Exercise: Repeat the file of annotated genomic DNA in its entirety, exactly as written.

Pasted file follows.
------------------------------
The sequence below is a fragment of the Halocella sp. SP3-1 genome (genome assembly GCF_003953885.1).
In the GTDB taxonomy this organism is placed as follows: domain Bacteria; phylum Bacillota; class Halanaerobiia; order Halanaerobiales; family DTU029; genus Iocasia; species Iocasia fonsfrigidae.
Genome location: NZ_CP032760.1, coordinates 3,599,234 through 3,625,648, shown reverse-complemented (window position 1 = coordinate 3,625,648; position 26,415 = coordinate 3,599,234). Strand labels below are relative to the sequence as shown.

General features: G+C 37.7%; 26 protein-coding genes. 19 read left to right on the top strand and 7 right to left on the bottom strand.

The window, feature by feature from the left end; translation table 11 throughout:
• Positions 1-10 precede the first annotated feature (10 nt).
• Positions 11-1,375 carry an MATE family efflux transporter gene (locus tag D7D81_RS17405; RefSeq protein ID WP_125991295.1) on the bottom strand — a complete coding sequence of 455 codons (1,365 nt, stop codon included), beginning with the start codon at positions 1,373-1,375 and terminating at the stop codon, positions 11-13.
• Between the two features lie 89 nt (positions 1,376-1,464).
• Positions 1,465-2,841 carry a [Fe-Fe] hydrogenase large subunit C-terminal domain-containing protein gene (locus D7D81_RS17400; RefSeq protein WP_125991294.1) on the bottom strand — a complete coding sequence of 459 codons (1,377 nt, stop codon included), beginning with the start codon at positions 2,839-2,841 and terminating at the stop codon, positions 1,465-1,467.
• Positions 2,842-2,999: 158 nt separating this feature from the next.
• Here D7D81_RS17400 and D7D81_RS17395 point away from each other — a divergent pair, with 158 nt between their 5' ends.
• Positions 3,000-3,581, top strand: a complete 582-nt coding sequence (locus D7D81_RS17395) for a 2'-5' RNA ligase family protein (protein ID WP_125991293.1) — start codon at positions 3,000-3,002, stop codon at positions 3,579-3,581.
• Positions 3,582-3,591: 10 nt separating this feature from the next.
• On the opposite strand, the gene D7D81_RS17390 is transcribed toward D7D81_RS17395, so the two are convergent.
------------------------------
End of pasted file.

The sequence below is a fragment of the Halocella sp. SP3-1 genome (genome assembly GCF_003953885.1).
In the GTDB taxonomy this organism is placed as follows: domain Bacteria; phylum Bacillota; class Halanaerobiia; order Halanaerobiales; family DTU029; genus Iocasia; species Iocasia fonsfrigidae.
Genome location: NZ_CP032760.1, coordinates 3,599,234 through 3,625,648, shown reverse-complemented (window position 1 = coordinate 3,625,648; position 26,415 = coordinate 3,599,234). Strand labels below are relative to the sequence as shown.

General features: G+C 37.7%; 26 protein-coding genes. 19 read left to right on the top strand and 7 right to left on the bottom strand.

The window, feature by feature from the left end; translation table 11 throughout:
• Positions 1-10 precede the first annotated feature (10 nt).
• Positions 11-1,375 carry an MATE family efflux transporter gene (locus tag D7D81_RS17405; RefSeq protein ID WP_125991295.1) on the bottom strand — a complete coding sequence of 455 codons (1,365 nt, stop codon included), beginning with the start codon at positions 1,373-1,375 and terminating at the stop codon, positions 11-13.
• Between the two features lie 89 nt (positions 1,376-1,464).
• Positions 1,465-2,841 carry a [Fe-Fe] hydrogenase large subunit C-terminal domain-containing protein gene (locus D7D81_RS17400; RefSeq protein WP_125991294.1) on the bottom strand — a complete coding sequence of 459 codons (1,377 nt, stop codon included), beginning with the start codon at positions 2,839-2,841 and terminating at the stop codon, positions 1,465-1,467.
• Positions 2,842-2,999: 158 nt separating this feature from the next.
• Here D7D81_RS17400 and D7D81_RS17395 point away from each other — a divergent pair, with 158 nt between their 5' ends.
• Positions 3,000-3,581, top strand: a complete 582-nt coding sequence (locus D7D81_RS17395) for a 2'-5' RNA ligase family protein (protein ID WP_125991293.1) — start codon at positions 3,000-3,002, stop codon at positions 3,579-3,581.
• Positions 3,582-3,591: 10 nt separating this feature from the next.
• On the opposite strand, the gene D7D81_RS17390 is transcribed toward D7D81_RS17395, so the two are convergent.